Albania and Croatia became official NATO members April 1 after their ambassadors to the United States filed accession documents with the U.S. government. The two countries will benefit from membership in NATO, while NATO will benefit from its expansion into two strategic areas.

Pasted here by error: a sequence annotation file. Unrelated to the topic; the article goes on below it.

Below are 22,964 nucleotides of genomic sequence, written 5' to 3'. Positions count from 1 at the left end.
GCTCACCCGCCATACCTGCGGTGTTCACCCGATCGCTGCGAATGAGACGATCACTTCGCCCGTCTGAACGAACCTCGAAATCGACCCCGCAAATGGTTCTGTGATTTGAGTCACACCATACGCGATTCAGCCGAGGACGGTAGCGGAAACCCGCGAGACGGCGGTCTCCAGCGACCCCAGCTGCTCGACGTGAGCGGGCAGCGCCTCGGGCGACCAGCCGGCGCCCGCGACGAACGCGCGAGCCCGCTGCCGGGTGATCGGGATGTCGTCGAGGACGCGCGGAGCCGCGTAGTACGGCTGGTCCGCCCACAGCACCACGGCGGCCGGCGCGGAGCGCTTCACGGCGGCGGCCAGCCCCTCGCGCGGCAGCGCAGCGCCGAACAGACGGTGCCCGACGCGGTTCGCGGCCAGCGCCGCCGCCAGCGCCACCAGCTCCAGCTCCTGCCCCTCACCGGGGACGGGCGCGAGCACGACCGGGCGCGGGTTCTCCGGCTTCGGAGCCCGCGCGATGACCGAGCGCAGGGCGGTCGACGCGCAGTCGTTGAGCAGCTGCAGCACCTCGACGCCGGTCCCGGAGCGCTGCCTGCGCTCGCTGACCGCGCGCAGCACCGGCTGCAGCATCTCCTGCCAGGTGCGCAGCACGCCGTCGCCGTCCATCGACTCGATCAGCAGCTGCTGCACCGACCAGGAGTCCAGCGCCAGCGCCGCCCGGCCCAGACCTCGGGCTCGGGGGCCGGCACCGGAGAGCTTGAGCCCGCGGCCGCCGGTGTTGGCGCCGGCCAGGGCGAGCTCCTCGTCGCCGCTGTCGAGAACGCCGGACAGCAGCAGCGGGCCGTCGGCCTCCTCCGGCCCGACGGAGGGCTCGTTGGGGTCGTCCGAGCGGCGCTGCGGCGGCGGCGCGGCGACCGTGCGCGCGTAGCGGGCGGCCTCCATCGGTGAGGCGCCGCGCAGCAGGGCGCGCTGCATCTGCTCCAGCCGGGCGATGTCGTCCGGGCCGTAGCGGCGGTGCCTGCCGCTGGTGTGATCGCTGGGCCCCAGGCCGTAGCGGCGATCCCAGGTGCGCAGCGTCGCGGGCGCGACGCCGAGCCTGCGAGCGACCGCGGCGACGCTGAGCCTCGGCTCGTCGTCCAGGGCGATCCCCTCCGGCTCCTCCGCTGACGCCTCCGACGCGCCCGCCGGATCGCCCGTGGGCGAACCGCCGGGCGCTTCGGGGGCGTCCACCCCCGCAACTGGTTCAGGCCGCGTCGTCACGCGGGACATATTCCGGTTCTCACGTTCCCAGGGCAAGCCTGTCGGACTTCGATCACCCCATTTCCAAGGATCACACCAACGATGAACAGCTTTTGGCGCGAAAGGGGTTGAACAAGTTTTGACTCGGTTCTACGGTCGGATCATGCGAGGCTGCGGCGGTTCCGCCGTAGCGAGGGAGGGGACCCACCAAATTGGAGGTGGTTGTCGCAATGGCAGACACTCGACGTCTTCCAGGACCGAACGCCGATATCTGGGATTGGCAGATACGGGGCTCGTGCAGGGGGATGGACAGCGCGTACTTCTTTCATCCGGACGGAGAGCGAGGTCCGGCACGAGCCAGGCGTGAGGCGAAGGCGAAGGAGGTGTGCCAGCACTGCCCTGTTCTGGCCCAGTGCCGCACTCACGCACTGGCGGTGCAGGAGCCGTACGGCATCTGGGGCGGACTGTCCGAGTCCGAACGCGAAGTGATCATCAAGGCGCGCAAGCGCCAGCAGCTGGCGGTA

Albania and Croatia became NATO's 27th and 28th member states April 1 after their ambassadors to the United States filed accession documents with the U.S. government. NATO Secretary-General Jaap de Hoop Scheffer offered Tirana and Zagreb his congratulations from Brussels, adding, "In becoming NATO members, Albania and Croatia share the benefits and responsibilities of collective security." The two countries will join fellow NATO member states at the alliance's April 3-4 summit in Baden Baden, Germany, and Strasbourg, France. (click image to enlarge) With Albania's and Croatia's accessions into the alliance, NATO has entrenched itself firmly on the western Balkan Peninsula, which was site of numerous conflicts in the 1990s as former Yugoslavia disintegrated. With Macedonia's membership a lock as soon as the Greek-Macedonian name dispute is resolved, NATO member states will surround Serbia, Bosnia and Kosovo — the three most likely conflict points in Europe today. (click image to enlarge) For Albania, accession into NATO is a crucial step on the road to becoming integrated into Europe. The mountainous country and its clan-based society are separated from all neighbors by either the Adriatic Sea or formidable mountain chains. For much of the Cold War, Albania shied from both the Western and Soviet camps, instead forming a close relationship with China. NATO membership gives Albania a strong foreign ally on which to rely in the face of foreign and domestic threats. Due to the clan-based structure of Albanian society and the country's geography, internal cohesion and central government control have historically been difficult. The central government in Tirana is notoriously weak, and it even allowed the country to descend into anarchy and lawlessness for five months in 1997 due to public angst over failed pyramid investment schemes. From NATO's perspective, Albania's membership brings the alliance squarely into the epicenter of organized crime activity in Europe. Albania is a transshipment point for the smuggling of everything from cigarettes to heroin to humans into the European Union, particularly through the Straits of Otranto into Italy. The Albanian mafia is one of the most powerful in Europe, using its tight-knit, clan-based structure to avoid infiltration by European law enforcement and to control drugs and prostitution rings in practically every major European city. It controls the so-called "Balkan route" for heroin shipment (which goes through Iran and the Middle East into Turkey and Bulgaria, and finally to Albania for distribution throughout Europe) as well as 65 percent of all trafficking of women in the Balkans. (An estimated 200,000 women are smuggled through the region each year.) NATO membership for Albania does not mean an end to the lucrative organized crime presence, but it does mean that the West will have a greater role in border security and law enforcement in the region. The West's thinking on Albania is that it is a far better option to have Albania as part of the alliance, where NATO will be able to keep tabs on organized criminal activity in the region, than to have no control whatsoever. Of particular importance will be getting Albania's borders with Kosovo and Macedonia — which are extremely porous due to cultural links between Albanian communities on both sides and mountainous terrain that is difficult to police — under control. NATO has already been very active in the region in providing military advice on border security and smuggling interdiction. Advisers were sent to Albania as early as 2001 to help officials deal with porous borders and crack down on smuggling operations. A firm NATO presence in Albania (and in Macedonia in the near future) will therefore mean that should conflict flare up again in Kosovo, NATO will be able to interdict the movement of people and weapons between Albanian communities in the three states. In 1999, it was not in NATO's interest to do so; in fact, moving people and weapons across the borders was encouraged, since the Kosovo Liberation Army was a NATO ally in the conflict against Serbia. But the West's interests in a future regional conflict could very well change. For Croatia, a close relationship with NATO is crucial because Croatian geography demands that Zagreb ally itself with a strong power as a guarantor of its sovereignty. Every iteration of an independent Croatia has had a powerful patron, whether Nazi Germany during World War II or the United States and Germany during the conflict with Serbian separatists in the early 1990s. The crescent-shaped country has no natural borders with its main rivals in the region, Hungary and Serbia. Its capital and core city, Zagreb, sits on the southern edge of the Pannonian Plain, where it can be accessed with ease from both Budapest and Belgrade. Furthermore, Croatia's coastal region — which traditionally has been a source of much of its economic and trade activity — is separated from its core via the Dinaric Alps, allowing foreign influence (mainly Italian) and independence-minded movements that resent Zagreb to take root. With NATO accession, Croatian independence not only is assured by a powerful nonregional ally, but is in fact guaranteed by NATO's nuclear deterrent. Its borders and territorial integrity, brought into serious question in the early 1990s by the Serbian separatists in Krajina, are now completely assured. From Zagreb's perspective, membership in NATO also gives Croatia veto power over potential Bosnian and Serbian membership bids down the line — a power they are sure to exercise with very little moderation when the time comes. From NATO's perspective, Croatian membership plays a key role in allowing the alliance to surround the unstable Bosnia and the regional power Serbia. Bosnia is a state in name only, with the two ethnic federal units (the Serbian Republika Srpska and the Croatian/Bosniak Federation of Bosnia and Herzegovina) in a tenuous and volatile relationship that could be jeopardized by ethnic tensions at any moment. With Croatia, the Western alliance now gets a member state with both a vested interest in what happens in Bosnia and a lengthy border that allows Croatia and NATO to easily monitor the entire territory. This gives NATO greater legitimacy and capacity in dealing with any future problem arising in Bosnia. Serbia, on the other hand, despite its reduced size and numerous military losses throughout the 1990s, is still the undisputed heavyweight of the Western Balkans, boasting the population and the industrial core necessary to sustain an independent military effort. Left to their own devices, Serbia's neighbors would be in dire straits against a remilitarized Belgrade. Along with Croatia and Albania, NATO member states Hungary, Romania and Bulgaria (and potential member state Macedonia) surround Serbia. Instead of being a dominant regional power player, Belgrade is now the regional black hole, surrounded by a nuclear-armed alliance. The question before Serbia is whether it will continue to stand outside the alliance and play a dangerous game of balancing Russian and Western interests in the region, or whether it will join NATO at some point in the future. The latter possibility, however, just got more difficult, because whatever Belgrade decides, its rival Zagreb will have a say — one that involves a veto — in it.